Turkey's Erdogan Stakes EU Relations on Referendum Victory

Kristopher Drake
March 18, 2017

"If you want, we could open the way for 15,000 refugees that we don't send each month and blow the mind" of Europe, Soylu said in a speech late Thursday, quoted by the Anadolu news agency.

Party - formed in 2015 by ethnic Turkish lawmakers Tunahan Kuzu and Selcuk Ozturk after their expulsion from the Labor Party, whose integration policy they opposed - attracted over 200,000 votes not just from expatriate Turks, but from people from various backgrounds opposing discrimination and racism. Such concern is more pronounced in this case, considering that the proposed public meetings would be nothing more than one-sided political rallies. It would have been worse if the other party (Party for Freedom) had won. The soot covering Erdogan is so thick that it's doubtful he can even see the kettle, let alone call it black.

In 2016, Turkey agreed the deal to see the country take back illegal migrants from the European Union in exchange for admission to the Schengen zone.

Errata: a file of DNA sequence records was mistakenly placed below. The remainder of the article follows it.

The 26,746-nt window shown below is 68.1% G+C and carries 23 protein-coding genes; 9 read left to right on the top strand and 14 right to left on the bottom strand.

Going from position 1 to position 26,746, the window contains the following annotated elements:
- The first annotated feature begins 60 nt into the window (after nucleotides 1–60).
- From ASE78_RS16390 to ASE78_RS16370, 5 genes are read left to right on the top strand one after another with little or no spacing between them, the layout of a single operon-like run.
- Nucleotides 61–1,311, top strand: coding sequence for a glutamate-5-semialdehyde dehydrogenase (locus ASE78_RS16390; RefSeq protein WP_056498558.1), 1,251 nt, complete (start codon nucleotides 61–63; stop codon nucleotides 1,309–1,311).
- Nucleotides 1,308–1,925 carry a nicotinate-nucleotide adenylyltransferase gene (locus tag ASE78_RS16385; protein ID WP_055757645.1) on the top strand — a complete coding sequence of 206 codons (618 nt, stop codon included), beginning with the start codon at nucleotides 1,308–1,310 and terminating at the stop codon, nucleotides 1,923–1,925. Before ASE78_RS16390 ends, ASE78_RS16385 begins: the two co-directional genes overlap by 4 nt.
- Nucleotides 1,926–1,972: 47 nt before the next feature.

"You bar my minister from entering the Netherlands. and then you expect us to grant access (to migrants)?"

Meanwhile, Chancellor Angela Merkel's office said the German leader discussed the tensions between European Union nations and Turkey with French President Francois Hollande in a phone call Thursday.

The leaders said "it was unacceptable for Turkey to use Nazi jibes to criticise Germany and other countries for banning rallies".


The EU Commission has that it expects Turkey to comply with its commitments under the accord.

But the Turkish leader is showing no signs of toning down his rhetoric.

Erdogan said that this week's decision by the European Court of Justice that would allow employers to ban many Muslim women from wearing the Hijab at work, was part of a "crusade" against the Islamic religion from the EU.

In response, angry pro-Erdogan demonstrators clashed with police outside the Turkish consulate in Rotterdam, with police using dogs, horses and water cannon to disperse them.

Ankara also suspended high-level relations with Amsterdam and blocked the Dutch ambassador to Turkey from returning to his post after leaving the country.

Ankara has expressed dismay over the rise of the anti-immigrant far-right in Europe but showed no pleasure over Wednesday's election win by liberal Dutch Prime Minister Mark Rutte.

Other reports by Ligue1talk

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